Let’s start with a definition of startups. Startups are not just new companies; they are companies that have an expectation of being a huge company one day. Along that path they have to cross a number of hurdles: can they get enough traction and scale enough to persuade someone to finance their growth? Can they produce a product that a sufficiently large proportion of their target audience will buy? Is the market they are servicing large enough to support their growth? And even if all these boxes are ticked, can they execute well enough to be one of the winning companies in the sector rather than an also-ran?
Related: How to make your business scalable
Looking at the execution hurdle, whether or not you will ever achieve a product-market fit and if your market is big enough are calls you have to make, but many good ideas languish through poor execution. First mover advantage is highly overrated. Take Facebook as an example; it was not the first social network, but often success is about being a few percent better across hundreds of activities rather than the big idea.
How do you know if you are ready to scale? I would say that you have to have proved you have a product to market fit, and shown that you have a replicable sales and marketing process. If the founder has managed to flex his connections and land some clients, this doesn’t tell you that you are ready for rapid growth.
What should you be focusing on to create the platform for growth? Each of the factors I will be highlighting could make the subject of an entire book, so as I can’t cover everything in that detail, I’ll try to pick out a few of the key points.
This is the biggest lever you can operate in your business so you should be putting your weight behind it. It’s especially easy to lose focus the faster you are growing. You have a million and one other things to distract you, your recruitment volumes are increasing, and you have more pressure to ‘fill seats’, not having enough people looks like one of the main barriers to growth.
- Hire for drive and motivations, not just experience. Some people are driven by the need to succeed; these are the people you want. Make sure their motivations are in line with yours.
- Be involved and keep your standards high. Aaron Levie says he like to imagine if he would employ each person if they were going to be one of the first 10 hires.
- Always remember it’s a two-way process. The best people will be being wooed by other companies. Always make sure you sell the benefits of working with you and move fast to secure the best people.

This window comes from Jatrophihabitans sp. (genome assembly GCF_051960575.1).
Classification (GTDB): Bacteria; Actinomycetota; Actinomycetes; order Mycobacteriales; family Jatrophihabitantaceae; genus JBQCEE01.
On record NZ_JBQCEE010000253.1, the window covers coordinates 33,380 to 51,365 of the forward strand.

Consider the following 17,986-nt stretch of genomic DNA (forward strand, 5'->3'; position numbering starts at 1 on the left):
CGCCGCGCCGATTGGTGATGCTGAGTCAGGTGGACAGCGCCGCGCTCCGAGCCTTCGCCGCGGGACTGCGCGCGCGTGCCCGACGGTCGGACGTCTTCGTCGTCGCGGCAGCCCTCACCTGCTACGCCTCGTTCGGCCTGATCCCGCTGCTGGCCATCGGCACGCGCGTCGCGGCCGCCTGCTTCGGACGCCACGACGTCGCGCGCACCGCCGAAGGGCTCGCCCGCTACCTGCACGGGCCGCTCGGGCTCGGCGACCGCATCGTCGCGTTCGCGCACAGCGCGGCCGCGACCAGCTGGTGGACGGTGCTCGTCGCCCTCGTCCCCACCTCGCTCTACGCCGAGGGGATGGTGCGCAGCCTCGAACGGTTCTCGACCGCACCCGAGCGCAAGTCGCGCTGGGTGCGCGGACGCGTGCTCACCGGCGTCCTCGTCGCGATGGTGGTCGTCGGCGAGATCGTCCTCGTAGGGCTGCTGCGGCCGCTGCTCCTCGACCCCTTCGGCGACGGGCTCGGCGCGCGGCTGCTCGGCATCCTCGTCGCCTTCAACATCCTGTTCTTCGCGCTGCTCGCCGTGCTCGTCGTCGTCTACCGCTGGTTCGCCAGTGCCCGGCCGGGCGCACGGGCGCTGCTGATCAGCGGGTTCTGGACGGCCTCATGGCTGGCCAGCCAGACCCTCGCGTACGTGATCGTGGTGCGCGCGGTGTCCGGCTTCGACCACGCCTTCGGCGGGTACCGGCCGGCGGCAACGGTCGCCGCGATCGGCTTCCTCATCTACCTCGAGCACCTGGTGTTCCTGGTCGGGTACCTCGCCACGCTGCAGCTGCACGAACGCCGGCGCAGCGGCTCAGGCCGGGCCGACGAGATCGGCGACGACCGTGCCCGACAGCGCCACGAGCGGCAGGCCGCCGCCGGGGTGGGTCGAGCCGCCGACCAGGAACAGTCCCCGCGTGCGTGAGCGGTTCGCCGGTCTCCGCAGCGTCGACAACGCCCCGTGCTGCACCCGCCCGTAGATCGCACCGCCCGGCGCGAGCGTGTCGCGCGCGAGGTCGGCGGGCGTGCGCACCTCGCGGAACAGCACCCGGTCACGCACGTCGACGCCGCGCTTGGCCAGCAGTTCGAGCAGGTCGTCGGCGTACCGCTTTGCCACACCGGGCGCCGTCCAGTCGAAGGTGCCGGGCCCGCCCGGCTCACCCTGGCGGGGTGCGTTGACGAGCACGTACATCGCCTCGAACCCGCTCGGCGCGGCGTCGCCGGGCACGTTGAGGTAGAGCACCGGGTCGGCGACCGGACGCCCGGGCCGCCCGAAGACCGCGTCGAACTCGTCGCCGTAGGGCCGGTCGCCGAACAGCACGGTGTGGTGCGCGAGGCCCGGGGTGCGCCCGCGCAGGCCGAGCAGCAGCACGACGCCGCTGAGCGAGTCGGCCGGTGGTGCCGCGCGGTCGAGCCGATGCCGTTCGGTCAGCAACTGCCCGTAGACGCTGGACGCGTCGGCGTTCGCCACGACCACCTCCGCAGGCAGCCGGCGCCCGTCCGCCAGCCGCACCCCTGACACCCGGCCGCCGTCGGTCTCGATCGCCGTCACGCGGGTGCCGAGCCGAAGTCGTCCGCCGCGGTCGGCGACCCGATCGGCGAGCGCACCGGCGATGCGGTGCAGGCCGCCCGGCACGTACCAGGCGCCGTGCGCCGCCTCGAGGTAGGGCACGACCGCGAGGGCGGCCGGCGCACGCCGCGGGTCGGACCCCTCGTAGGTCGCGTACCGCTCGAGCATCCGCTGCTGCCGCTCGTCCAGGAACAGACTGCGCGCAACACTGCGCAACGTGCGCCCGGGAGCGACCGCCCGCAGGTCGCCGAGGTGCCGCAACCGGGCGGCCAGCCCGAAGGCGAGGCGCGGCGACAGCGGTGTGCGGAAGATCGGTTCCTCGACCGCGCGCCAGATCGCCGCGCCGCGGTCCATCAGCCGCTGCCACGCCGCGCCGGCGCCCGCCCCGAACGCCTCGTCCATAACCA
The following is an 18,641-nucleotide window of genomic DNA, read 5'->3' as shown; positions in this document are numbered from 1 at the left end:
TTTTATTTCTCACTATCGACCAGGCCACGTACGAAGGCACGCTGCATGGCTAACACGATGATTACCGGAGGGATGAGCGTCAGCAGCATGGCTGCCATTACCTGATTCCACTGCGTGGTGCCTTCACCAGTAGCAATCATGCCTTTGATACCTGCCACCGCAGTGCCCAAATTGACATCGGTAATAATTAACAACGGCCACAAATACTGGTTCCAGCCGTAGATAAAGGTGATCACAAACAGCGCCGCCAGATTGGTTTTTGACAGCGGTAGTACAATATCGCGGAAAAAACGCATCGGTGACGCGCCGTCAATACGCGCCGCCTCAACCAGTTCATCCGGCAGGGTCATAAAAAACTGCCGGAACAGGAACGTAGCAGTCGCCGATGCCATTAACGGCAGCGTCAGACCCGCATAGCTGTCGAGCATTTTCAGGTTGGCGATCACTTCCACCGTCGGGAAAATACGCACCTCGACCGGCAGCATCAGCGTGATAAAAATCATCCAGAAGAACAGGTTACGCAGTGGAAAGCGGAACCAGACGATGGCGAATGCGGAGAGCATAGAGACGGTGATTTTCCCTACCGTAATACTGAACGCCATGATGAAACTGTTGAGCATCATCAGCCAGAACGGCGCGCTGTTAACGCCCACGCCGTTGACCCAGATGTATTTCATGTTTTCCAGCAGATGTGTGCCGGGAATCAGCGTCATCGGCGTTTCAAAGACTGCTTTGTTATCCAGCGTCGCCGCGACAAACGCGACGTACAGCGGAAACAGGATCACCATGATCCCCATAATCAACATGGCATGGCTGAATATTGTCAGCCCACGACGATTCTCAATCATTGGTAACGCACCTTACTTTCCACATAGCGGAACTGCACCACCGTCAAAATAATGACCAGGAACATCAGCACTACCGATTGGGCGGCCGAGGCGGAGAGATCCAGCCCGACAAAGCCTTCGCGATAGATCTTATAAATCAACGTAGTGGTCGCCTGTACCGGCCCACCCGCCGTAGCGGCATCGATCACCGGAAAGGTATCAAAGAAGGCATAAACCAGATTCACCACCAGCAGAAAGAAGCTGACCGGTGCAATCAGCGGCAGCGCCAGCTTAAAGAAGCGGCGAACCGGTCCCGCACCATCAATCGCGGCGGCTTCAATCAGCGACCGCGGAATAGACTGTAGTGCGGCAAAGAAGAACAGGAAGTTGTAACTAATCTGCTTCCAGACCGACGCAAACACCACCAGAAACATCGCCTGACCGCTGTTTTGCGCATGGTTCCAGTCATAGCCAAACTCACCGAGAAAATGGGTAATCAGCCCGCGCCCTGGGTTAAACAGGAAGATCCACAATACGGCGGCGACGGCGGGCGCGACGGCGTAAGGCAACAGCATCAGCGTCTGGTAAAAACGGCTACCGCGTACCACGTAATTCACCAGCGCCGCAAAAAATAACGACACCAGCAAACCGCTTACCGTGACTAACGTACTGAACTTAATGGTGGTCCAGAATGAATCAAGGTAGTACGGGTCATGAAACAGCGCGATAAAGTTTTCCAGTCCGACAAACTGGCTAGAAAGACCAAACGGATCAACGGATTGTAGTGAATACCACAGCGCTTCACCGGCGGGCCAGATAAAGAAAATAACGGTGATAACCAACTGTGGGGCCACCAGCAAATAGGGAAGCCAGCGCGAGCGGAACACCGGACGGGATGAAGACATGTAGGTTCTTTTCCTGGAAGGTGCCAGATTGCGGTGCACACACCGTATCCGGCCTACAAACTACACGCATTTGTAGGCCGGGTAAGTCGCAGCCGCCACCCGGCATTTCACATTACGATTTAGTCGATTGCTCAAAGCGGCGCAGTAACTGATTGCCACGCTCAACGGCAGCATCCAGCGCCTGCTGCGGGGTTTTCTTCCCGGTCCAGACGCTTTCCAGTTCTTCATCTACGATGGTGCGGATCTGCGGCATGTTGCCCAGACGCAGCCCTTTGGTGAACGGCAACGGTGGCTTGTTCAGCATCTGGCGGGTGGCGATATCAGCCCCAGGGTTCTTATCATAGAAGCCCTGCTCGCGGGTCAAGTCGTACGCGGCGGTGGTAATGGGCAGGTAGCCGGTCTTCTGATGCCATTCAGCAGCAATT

- Don’t just interview. Use motivational tests and practical exercises as much as possible. Interviews and experience have been shown time and time again to be the worst indicator of future success. Go further than checking a CV.
- Hire people that are taking a step up in their career to join you. Question the motives of people taking a sideways move – do they have the drive, and will they be challenged sufficiently to be engaged?
Most people start with incentives and stock options, which are important, but not sufficient. The first thing to get right is the three Rs, responsibility, respect, and recognition. People thrive when they set clear (SMART) objectives, trusted to get on with it and recognised (publically and privately) when they do a good job.
- Keep people challenged, but not so challenged they fall apart through stress. A good rule of thumb is that 25% of their job can be boring admin, 50% they should be able to do standing on their head, and 25% should stretch them.
- Make sure the workplace is supportive (see culture and communication below.)
- Be accepting of mistakes, but not sloppiness. Good mistakes happen when people push themselves beyond their comfort zone, and you don’t develop without making some. Bad mistakes are the small things (not checking their work properly for example.)
- Manage people on outcomes, not processes. Who cares how hard people are working if they don’t get results? Process focus stifles innovation and takes responsibility away from people. A pet peeve of mine is worrying about how much time people spend on social media. If they can do the job, why care how much time they spend on Facebook.
Keeping the top performers and removing underperformers is critical. People in the same team generally know who is doing a good job and who isn’t. Keeping people that are underperforming reflects badly on you and is negative for the people that are working better and harder for the same money.